Good clinical practice is well-entrenched in global biopharmaceutical companies, and almost every sponsor company adheres to the Declaration of Helsinki with regards to following ethical principles in their medical research. For US companies, the standards established by the Food and Drug Administration (FDA) are very much in line with what is required in the European Union, and many other non-EU countries follow similar principles and standards.
Nevertheless, there are differences in running a clinical trial in the EU that require careful thought and oversight, such as having a quality person (QP) for the release of your drug or a qualified person for pharmacovigilance (QPPV) for all your safety events.
While the majority of non-EU companies would have a robust quality management system (QMS), there are roles and nuances within the EU clinical trial regulations that must be observed.
A robust QMS
As legal representatives, we would certainly hope that a sponsor’s contract research organisation (CRO) had clear processes for conducting clinical trials and we would expect the sponsor to demonstrate their QMS was adequate to ensure the effective management of that trial, including oversight of third parties delegated responsibilities, and such that we can confirm compliance with the regulations. If the sponsor’s QMS is not robust enough to cover most of the requirements in the EU, we would be asking them to address those discrepancies before we could act as the legal representative, otherwise we wouldn’t be able to be compliant with our role under the EU regulation.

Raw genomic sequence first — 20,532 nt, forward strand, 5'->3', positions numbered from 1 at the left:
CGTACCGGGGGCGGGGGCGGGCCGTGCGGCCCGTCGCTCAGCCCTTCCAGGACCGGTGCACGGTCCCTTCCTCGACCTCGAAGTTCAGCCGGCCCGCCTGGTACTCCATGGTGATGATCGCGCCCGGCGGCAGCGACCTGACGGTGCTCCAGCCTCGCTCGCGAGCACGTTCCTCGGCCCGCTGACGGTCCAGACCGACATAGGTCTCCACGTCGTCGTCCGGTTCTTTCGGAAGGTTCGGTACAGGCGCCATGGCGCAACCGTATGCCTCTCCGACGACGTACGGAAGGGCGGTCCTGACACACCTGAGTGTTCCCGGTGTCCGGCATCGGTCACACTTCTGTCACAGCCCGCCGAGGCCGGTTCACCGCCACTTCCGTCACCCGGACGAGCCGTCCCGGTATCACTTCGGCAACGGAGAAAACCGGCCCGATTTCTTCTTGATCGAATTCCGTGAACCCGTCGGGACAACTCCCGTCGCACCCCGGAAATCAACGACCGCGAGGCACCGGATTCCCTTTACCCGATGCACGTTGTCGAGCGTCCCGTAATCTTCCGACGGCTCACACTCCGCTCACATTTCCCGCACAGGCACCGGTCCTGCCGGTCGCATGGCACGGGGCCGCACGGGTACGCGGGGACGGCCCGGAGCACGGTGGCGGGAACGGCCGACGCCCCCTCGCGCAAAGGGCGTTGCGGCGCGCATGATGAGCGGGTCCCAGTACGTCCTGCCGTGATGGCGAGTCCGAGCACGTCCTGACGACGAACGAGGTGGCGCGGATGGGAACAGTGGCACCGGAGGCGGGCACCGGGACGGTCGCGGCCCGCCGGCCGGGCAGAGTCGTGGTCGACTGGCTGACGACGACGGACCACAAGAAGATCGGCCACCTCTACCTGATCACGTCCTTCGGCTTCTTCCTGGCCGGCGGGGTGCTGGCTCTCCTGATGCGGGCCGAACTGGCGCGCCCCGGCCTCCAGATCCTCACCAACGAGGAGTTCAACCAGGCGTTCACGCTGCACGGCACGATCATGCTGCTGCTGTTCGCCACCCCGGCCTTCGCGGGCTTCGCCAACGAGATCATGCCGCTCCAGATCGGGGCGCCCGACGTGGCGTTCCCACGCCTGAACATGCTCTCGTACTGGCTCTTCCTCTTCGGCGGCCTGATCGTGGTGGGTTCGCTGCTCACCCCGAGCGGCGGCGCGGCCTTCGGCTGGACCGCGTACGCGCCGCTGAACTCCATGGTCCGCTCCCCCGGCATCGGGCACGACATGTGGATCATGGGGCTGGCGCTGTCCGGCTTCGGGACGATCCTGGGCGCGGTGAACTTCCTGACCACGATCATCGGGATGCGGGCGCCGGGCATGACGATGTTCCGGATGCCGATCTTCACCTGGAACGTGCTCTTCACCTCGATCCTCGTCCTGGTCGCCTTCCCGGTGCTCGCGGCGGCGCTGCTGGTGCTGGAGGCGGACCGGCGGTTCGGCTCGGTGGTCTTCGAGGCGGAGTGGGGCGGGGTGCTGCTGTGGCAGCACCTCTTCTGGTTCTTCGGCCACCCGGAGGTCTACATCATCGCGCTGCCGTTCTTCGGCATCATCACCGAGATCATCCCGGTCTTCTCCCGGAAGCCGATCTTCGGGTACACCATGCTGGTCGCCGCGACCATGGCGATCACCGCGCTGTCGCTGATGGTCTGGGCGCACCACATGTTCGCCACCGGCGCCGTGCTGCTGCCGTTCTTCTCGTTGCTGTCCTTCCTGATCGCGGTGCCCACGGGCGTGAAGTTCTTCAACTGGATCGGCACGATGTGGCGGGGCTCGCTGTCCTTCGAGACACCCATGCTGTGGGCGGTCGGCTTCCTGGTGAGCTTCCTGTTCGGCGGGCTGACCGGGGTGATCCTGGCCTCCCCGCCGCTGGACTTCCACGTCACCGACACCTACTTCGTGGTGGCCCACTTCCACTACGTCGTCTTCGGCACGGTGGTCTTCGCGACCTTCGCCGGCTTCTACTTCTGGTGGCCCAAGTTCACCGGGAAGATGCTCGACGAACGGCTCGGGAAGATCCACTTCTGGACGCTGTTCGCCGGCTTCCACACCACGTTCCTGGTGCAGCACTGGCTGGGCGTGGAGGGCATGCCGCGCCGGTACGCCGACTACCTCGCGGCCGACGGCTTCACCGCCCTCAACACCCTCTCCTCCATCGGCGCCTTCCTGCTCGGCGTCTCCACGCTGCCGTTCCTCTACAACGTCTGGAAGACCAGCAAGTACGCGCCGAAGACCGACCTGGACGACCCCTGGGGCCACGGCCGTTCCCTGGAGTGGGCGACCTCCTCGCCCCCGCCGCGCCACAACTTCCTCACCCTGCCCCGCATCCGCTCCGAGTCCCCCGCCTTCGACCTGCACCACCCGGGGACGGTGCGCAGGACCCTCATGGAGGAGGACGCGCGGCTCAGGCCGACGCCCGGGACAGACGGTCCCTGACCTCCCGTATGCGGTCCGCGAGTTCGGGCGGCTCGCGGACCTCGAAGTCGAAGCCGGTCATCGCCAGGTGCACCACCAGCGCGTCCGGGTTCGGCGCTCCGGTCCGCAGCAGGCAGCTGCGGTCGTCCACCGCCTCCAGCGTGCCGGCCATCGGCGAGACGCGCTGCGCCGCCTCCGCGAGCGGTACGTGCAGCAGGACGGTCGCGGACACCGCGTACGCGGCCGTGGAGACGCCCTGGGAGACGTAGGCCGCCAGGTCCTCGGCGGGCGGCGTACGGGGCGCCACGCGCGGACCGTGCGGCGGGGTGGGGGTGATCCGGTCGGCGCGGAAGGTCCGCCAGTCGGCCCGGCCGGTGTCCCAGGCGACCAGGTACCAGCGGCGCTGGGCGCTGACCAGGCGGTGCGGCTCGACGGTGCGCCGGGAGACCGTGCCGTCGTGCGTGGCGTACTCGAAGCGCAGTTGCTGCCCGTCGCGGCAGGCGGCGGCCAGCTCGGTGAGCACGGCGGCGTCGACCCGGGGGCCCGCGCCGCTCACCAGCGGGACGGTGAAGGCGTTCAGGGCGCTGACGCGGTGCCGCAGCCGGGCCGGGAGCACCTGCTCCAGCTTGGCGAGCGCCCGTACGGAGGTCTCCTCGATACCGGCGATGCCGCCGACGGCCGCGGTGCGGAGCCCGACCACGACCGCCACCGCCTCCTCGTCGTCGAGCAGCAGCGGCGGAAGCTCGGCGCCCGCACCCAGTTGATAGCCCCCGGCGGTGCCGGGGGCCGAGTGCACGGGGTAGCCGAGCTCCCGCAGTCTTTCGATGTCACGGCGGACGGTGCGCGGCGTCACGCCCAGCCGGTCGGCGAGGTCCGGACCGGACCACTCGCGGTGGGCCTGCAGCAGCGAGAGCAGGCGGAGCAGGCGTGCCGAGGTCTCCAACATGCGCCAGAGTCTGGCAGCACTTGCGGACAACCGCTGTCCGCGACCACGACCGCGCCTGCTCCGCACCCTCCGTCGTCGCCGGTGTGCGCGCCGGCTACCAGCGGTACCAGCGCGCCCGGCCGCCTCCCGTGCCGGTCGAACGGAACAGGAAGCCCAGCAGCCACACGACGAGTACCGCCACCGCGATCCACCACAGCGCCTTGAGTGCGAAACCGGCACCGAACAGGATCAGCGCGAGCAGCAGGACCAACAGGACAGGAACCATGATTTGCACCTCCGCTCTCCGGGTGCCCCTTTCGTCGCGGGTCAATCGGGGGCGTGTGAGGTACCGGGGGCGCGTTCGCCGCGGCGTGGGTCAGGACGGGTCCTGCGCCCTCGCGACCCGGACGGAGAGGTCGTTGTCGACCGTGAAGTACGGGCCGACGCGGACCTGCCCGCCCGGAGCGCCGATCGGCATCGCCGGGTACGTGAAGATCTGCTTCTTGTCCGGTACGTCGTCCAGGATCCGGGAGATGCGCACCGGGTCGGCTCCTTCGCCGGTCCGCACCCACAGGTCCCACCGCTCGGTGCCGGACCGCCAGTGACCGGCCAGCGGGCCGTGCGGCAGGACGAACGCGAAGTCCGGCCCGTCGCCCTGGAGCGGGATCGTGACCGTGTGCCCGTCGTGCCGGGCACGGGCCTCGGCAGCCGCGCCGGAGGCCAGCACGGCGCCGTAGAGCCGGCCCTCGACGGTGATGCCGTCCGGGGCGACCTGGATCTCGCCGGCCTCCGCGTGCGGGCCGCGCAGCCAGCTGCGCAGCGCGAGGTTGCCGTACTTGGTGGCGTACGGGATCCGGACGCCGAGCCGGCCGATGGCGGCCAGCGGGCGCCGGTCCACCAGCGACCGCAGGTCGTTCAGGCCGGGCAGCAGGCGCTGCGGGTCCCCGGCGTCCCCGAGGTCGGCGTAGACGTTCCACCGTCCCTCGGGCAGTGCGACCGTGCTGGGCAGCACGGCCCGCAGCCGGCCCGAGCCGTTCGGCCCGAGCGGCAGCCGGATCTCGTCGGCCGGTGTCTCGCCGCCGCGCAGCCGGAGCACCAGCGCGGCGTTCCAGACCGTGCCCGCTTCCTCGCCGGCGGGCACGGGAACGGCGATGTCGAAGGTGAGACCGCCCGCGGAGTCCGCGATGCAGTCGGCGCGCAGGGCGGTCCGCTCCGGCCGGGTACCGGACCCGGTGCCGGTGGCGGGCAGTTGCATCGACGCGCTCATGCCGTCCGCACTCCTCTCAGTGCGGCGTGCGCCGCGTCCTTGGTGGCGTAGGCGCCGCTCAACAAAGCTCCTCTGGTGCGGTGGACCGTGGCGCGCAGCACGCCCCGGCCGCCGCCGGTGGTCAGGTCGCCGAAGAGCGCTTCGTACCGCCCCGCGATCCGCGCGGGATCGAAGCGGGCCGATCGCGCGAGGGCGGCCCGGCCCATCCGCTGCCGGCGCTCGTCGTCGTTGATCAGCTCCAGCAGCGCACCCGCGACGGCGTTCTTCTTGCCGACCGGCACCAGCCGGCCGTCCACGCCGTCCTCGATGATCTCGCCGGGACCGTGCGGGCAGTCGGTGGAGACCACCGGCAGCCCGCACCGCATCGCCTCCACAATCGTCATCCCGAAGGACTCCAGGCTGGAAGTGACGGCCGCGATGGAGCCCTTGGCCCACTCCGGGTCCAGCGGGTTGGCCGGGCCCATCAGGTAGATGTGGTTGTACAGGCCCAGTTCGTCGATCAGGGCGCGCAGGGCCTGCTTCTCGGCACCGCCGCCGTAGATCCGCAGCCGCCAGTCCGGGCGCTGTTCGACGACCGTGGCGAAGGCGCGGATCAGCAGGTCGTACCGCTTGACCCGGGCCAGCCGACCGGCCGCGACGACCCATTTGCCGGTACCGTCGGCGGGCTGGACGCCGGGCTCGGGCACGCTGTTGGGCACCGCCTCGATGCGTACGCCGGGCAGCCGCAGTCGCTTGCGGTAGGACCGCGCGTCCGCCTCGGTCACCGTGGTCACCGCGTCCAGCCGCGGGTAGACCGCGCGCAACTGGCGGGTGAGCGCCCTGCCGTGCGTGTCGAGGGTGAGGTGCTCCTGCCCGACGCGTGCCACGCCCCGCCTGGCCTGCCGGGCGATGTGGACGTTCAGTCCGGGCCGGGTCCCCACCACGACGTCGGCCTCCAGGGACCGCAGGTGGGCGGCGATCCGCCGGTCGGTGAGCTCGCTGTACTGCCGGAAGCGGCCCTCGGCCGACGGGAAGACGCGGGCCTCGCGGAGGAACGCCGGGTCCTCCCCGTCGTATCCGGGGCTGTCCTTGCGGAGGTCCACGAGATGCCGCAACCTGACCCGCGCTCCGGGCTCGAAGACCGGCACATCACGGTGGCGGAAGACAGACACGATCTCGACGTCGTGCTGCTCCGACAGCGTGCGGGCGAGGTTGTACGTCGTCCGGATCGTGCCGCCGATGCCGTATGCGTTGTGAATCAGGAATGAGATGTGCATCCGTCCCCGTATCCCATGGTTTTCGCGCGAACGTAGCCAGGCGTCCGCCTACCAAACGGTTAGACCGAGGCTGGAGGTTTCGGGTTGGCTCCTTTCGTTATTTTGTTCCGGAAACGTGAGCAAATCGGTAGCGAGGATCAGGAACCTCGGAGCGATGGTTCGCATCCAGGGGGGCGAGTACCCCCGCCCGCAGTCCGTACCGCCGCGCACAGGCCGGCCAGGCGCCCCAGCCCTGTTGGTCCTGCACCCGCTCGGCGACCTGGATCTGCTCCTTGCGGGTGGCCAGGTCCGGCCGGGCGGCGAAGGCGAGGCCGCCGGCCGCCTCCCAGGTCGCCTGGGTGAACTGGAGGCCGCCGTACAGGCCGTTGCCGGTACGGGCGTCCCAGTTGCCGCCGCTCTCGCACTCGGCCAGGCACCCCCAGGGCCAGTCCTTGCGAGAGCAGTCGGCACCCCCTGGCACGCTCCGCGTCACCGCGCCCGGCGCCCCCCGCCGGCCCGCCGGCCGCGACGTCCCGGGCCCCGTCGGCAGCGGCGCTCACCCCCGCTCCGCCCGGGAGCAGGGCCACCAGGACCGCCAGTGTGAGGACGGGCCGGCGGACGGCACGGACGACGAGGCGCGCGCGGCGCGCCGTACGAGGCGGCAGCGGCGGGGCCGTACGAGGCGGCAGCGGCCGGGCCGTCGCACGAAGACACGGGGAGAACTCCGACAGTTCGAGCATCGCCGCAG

“As the legal representative, we need to know that the sponsor has a robust QMS that covers the EU requirements.”
While a non-EU company would be unlikely to have standard operating procedures (SOPs) within their QMS related to the EU-specific roles – QP and QPPV, for example – they would need to make sure that the person they are delegating those responsibilities to has SOPs in place and has experience with performing that activity
So, as the legal representative, we would look to make sure that the sponsor has checked out the qualifications of that person or company that they’re going to work with for the clinical trial. It’s about ensuring they have done their due diligence in terms of making sure those conducting the study are able to comply with the EU regulations.
We would be looking to see that the sponsor is not only following the QMS processes and procedures, but that they provide us with evidence to that effect. Many QMS systems are huge and, as the legal representative, knowing all of the details within them would be fairly meaningless. What matters from our point of view is seeing the relevant records, so we know GCP standards are being met, and processes and outputs demonstrate clinical trial regulatory compliance in the EU.
About the author:
Deirdre Harrington is a Clinical Operations professional with a strong background in science combined with 20 years of experience in the device, pharmaceutical and biotechnology industries. Deirdre has broad experience with clinical research projects complying with ICH, FDA 21 CFR, EU GxPs and legislation, across a wide range of therapeutic areas.